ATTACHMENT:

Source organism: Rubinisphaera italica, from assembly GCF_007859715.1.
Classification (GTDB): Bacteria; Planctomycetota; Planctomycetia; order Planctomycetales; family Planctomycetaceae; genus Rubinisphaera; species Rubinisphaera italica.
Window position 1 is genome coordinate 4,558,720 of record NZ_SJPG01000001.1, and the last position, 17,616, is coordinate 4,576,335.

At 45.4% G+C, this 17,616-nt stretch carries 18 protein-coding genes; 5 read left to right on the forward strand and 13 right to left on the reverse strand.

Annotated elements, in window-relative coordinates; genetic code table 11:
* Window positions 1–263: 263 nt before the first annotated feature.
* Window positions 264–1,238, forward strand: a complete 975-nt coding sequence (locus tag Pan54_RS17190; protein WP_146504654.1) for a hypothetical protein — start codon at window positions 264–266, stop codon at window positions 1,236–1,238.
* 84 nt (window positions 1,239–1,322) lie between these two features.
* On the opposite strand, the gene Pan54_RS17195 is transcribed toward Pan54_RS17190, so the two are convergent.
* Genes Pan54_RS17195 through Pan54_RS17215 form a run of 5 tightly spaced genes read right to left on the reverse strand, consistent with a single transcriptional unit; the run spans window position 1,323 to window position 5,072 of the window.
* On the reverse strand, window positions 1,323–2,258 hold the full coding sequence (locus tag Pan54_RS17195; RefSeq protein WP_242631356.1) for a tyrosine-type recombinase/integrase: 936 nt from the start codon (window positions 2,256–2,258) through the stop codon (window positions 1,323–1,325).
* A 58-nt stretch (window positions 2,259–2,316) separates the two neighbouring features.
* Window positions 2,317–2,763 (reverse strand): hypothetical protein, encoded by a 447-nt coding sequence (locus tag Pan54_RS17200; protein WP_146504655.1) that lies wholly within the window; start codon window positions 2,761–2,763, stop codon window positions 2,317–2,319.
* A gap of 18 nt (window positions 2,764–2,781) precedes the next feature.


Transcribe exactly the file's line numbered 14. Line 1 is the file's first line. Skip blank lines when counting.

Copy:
* A gap of 18 nt (window positions 2,764–2,781) precedes the next feature.